Investing in Loans & Notes with a Solo 401(k)
The IRS permits using 401(k) funds to make loans or purchase notes from third parties. By using a Solo 401k Plan to make loans or purchase notes from third-parties, all interest payments received would be tax-deferred until a distribution is taken (pre-tax 401(k) distributions are not required until the Plan Participant turns 70 1/2). In the case of a Roth Solo 401k Plan, all gains are tax-free.
For example, if you used a Solo 401k to loan money to a friend, all interest received would flow back into your 401(k) Plan tax-free. Whereas, if you lent your friend money from personal funds (non-retirement funds), the interest received would be subject to federal and in most cases state income tax.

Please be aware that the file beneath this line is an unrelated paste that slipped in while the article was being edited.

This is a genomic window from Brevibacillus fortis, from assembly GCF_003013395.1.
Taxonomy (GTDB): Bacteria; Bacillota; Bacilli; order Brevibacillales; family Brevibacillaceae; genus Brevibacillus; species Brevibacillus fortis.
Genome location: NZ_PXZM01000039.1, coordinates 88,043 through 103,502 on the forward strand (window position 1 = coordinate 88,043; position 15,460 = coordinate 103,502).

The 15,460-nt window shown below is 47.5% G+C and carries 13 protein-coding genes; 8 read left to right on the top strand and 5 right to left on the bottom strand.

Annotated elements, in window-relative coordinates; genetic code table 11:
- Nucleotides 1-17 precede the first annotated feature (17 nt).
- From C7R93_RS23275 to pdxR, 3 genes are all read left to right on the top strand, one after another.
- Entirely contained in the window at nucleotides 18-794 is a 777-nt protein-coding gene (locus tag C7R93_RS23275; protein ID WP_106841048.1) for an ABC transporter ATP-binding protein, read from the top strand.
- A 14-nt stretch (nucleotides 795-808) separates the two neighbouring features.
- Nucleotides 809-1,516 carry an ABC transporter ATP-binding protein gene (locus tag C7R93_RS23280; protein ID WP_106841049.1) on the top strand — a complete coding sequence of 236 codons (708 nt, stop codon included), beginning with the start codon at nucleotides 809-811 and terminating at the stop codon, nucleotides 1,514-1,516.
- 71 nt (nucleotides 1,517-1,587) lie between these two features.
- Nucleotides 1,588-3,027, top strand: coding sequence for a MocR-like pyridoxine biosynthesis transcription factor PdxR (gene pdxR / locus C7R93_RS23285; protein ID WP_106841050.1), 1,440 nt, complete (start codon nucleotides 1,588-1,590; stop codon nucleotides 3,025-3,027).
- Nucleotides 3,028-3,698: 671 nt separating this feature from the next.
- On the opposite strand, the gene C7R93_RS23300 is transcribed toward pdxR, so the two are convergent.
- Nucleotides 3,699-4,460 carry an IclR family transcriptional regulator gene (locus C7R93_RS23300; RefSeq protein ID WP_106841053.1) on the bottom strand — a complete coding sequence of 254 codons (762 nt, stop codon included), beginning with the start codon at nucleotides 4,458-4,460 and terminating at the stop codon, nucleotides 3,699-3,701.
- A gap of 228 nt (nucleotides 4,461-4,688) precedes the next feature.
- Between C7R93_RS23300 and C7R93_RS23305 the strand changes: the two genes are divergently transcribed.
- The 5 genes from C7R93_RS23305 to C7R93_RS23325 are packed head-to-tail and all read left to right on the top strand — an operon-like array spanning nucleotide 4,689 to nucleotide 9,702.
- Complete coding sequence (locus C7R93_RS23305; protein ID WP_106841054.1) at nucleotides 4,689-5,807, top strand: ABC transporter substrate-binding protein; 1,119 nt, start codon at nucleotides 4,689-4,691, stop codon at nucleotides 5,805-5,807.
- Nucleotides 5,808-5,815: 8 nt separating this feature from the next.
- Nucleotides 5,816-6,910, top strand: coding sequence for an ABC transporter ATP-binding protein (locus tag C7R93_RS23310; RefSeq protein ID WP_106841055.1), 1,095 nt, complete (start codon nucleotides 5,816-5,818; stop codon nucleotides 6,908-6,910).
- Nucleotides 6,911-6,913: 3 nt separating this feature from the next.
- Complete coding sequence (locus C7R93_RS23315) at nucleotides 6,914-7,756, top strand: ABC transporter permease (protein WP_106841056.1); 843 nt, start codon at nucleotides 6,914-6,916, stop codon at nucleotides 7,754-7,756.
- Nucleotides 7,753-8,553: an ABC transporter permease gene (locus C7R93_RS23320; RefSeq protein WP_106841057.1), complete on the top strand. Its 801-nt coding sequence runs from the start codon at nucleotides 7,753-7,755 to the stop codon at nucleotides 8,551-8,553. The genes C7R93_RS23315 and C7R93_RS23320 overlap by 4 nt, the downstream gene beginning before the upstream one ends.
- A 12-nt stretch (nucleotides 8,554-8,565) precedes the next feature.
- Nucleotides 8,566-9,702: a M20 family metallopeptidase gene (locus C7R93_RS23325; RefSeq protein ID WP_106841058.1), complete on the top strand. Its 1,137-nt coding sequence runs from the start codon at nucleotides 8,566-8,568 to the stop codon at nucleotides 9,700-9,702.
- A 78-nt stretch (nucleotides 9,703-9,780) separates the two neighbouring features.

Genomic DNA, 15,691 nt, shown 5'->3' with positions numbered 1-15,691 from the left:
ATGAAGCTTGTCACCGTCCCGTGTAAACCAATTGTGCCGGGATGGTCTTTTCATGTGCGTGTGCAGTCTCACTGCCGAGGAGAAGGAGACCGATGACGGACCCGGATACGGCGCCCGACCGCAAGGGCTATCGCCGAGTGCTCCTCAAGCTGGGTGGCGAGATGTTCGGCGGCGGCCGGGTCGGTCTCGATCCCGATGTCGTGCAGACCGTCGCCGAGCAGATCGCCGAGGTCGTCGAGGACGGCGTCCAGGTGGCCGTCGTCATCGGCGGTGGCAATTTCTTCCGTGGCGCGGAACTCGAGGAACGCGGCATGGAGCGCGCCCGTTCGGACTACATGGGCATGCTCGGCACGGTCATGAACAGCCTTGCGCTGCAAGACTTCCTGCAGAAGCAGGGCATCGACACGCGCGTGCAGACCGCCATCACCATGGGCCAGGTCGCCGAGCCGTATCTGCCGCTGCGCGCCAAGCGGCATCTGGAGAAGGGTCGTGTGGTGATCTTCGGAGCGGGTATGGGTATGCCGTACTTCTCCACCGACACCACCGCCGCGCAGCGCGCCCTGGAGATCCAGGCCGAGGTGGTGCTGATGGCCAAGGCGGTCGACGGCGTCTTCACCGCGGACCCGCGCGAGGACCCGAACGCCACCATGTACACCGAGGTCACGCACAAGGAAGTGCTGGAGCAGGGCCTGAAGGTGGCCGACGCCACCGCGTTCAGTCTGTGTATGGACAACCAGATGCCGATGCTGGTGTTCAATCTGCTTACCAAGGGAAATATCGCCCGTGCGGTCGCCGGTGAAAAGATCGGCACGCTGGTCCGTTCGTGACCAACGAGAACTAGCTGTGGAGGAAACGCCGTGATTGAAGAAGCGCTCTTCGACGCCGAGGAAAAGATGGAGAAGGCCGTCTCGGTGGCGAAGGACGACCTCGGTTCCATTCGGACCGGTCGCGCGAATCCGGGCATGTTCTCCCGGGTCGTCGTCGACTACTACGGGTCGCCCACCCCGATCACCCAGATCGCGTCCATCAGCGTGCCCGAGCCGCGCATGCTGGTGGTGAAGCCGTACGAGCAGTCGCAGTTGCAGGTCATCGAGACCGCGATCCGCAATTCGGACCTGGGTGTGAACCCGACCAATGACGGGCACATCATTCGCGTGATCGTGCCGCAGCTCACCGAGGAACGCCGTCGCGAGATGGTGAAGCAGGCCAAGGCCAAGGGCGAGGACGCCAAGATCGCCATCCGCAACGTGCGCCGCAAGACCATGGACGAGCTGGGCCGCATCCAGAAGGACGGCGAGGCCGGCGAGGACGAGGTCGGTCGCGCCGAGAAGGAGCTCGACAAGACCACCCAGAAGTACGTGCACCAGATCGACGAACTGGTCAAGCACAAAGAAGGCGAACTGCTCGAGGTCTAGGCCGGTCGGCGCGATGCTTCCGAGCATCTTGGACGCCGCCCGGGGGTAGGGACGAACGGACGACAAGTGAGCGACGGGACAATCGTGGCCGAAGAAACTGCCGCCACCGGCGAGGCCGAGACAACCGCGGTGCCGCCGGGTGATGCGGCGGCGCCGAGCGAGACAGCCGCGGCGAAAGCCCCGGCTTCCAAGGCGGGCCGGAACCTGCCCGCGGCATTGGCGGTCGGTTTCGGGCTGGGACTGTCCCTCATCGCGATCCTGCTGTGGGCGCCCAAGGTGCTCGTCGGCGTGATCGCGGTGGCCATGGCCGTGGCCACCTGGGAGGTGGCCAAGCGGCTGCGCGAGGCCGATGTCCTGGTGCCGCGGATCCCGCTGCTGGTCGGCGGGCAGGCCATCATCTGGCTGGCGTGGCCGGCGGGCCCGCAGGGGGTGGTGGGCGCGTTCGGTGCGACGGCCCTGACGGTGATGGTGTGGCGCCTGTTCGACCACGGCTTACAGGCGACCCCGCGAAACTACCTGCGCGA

Investing in Private Businesses with a Solo 401(k)
With a Solo 401k you are permitted to purchase an interest in a privately held business. The business can be established as any entity other than an S Corporation (i.e. limited liability company, C Corporation, partnership, etc.). When investing in a private business using 401(k) funds, it is important to keep in mind the “Disqualified Person” and “Prohibited Transaction” rules under IRC 4975 and the Unrelated Business Taxable Income rules under IRC 512. The retirement tax professionals at the IRA Financial Group will work with you to develop the most tax-efficient structure for using your Solo 401k Plan to invest in a private business.
Learn More: How to Invest in Private Businesses with Retirement Funds
Investing in Precious Metals & Coins with a Solo 401(k)